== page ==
Saturday, October 25, 2008

"He Never Forgot And He Never Forgave"

25 October 2008

I've always been fond of the theatre, and got it into my head to take my seven year old niece to a play sometime. This week I thought I'd take here to the local community theatre, which is performing "The Turn of the Screw" in honour of Halloween, the single greatest day of the year.

But then, last night, I discovered that "Sweeney Todd" is being put on in town. To say that I became ecstatic is most obvious, let alone that I changed my plans.

I was only familiar with the film, but it was the Sonheim musical, so I figured it would be similar. I told the child all about it, and even showed her the trailer to the Johnny Depp/Helena Bonham Carter version. She thought it looked great, and I made plans to take the next night (tonight).

In looking at the website to find directions to the theatre, I saw a small disclaimer at the bottom of the screen. The fine print read "Children under 13 are not advise to attend."

So, I had to make a decision. A command decision.

And, like any commander, I chose not to take her (recognising that there's a considerable difference between thirteen and seven), then went ahead and did the opposite (figuring, as Doc Brown taught us all, "what the hell").

The Castle Theatre, as they're calling it, is at the top of a hill--or more technically, at the very bottom of a mountain--on the property belonging to the only mental institution in town. They used to put on Halloween haunted houses there, and allowed the inmates of the hospital to participate, which always added to the chills of the season. As I drove the child up there, I'd point at anyone visible on the side of the road, asking, "Does that guy look crazy to you?" until she begged me to stop.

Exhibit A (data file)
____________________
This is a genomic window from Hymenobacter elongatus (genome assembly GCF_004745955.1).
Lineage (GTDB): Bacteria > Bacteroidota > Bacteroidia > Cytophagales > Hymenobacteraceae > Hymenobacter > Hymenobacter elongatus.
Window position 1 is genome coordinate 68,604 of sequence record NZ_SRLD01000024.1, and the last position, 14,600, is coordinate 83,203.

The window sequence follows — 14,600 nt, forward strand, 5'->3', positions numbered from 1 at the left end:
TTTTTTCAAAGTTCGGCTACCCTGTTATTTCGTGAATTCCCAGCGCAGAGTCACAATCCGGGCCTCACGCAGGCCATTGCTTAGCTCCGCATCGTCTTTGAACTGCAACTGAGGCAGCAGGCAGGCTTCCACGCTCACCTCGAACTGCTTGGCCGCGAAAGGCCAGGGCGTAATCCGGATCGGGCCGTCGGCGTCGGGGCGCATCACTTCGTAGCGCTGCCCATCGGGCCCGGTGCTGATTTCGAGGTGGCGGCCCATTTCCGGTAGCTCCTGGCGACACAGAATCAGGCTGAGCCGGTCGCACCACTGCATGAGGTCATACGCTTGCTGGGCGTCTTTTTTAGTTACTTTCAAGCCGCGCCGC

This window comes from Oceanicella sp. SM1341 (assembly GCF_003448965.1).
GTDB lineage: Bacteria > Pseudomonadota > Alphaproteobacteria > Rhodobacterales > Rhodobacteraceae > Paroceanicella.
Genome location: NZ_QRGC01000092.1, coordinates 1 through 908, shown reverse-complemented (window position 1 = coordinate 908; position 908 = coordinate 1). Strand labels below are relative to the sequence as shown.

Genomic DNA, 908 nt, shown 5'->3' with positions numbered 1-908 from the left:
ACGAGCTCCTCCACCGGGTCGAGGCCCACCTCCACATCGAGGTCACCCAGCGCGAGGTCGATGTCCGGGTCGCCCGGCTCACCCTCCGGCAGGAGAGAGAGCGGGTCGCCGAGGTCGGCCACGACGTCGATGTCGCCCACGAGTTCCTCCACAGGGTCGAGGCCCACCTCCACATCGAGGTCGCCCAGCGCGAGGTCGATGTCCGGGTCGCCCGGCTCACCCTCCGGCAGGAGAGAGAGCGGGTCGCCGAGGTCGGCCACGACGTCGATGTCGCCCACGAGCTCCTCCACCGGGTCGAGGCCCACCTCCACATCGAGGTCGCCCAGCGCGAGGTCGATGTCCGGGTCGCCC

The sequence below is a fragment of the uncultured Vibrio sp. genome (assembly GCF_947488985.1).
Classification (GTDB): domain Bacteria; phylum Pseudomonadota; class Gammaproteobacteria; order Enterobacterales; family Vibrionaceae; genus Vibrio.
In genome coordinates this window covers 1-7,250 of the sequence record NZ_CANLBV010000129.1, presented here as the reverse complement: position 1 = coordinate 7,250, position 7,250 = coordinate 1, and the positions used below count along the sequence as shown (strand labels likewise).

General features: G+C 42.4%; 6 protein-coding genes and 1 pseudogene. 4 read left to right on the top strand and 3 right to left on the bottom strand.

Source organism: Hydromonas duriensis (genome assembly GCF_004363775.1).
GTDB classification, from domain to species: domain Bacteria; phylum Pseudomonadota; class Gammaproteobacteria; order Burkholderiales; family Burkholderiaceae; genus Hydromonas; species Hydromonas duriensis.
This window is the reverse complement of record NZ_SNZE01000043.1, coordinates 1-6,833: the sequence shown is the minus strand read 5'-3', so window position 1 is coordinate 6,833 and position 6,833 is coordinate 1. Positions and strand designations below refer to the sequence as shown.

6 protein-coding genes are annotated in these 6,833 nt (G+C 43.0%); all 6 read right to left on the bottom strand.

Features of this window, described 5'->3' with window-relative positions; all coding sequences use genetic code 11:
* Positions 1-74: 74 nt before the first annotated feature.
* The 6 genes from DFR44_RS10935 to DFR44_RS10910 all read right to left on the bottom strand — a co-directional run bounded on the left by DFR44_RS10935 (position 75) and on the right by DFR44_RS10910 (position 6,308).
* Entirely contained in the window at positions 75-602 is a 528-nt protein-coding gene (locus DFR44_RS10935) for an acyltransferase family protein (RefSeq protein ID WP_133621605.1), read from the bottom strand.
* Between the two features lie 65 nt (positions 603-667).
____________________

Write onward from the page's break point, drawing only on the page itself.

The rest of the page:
I have to admit that I did consider changing my mind back and just taking her home, especially when she was getting freaked out at the thought of "a scary play" and a castle, and escaped insane folk.

But to be honest, I wanted to see it, and wasn't going to let a little thing like inappropriateness ruin my evening. So in we went.

This is no exaggeration: she was literally the only child there.
There were a few older people, but it was mostly college students (probably forced to go to it for a class), and young people on dates (I read about those in a book sometime), but no one even around thirteen, let alone seven years old.

Now, of course I imagined the scornful gazes of the many zoobies noticing me there (and I hope they imagined my obscene gestures in their direction), but I am happy no one dared say anything to me, as I'd be an even worse example to her by shouting obscenities in a public forum.*

The play began, with a chorus of ghostly Victorians dressed in black introducing our story: "Attend the tale of Sweeney Todd, his skin was pale and his eye was odd; He shaved the faces of gentlemen, Who never thereafter were heard of again..." And you know, it was pretty scary, even for me. But we stayed there and watched the play unfold before us.

And wow, it was a lot of fun. The kind of thing I'd go to all the time if I could. I don't know how much a kid could get out of the story, but the songs were catchy and the narrative compelling as hell.

Around the time Signore Pirelli met his demise, my niece was really enjoying herself. She . . .

Look, if I saw it in a movie, I'd roll my eyes, but the kid actually leaned up in the middle of the play and said, "This is awesome! Thanks so much for taking me to this!"

So, there's that.

Rish "Swing Your Razor High" Outfield

*Although on this same babysitting trip, I heard my niece use the F-word for the first time, combined with a rather odd racist remark, when she mentioned "blood fucking sikhs." Odd, we don't really have any Indian people around here, and what else could she have meant?

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